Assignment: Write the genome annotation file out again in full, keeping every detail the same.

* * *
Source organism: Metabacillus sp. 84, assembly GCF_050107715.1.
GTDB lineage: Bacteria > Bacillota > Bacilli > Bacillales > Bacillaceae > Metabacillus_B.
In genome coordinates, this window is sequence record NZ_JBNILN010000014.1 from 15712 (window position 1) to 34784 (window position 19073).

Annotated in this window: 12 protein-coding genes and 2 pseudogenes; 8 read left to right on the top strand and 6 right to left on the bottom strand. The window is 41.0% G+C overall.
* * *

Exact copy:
Source organism: Metabacillus sp. 84, assembly GCF_050107715.1.
GTDB lineage: Bacteria > Bacillota > Bacilli > Bacillales > Bacillaceae > Metabacillus_B.
In genome coordinates, this window is sequence record NZ_JBNILN010000014.1 from 15712 (window position 1) to 34784 (window position 19073).

Annotated in this window: 12 protein-coding genes and 2 pseudogenes; 8 read left to right on the top strand and 6 right to left on the bottom strand. The window is 41.0% G+C overall.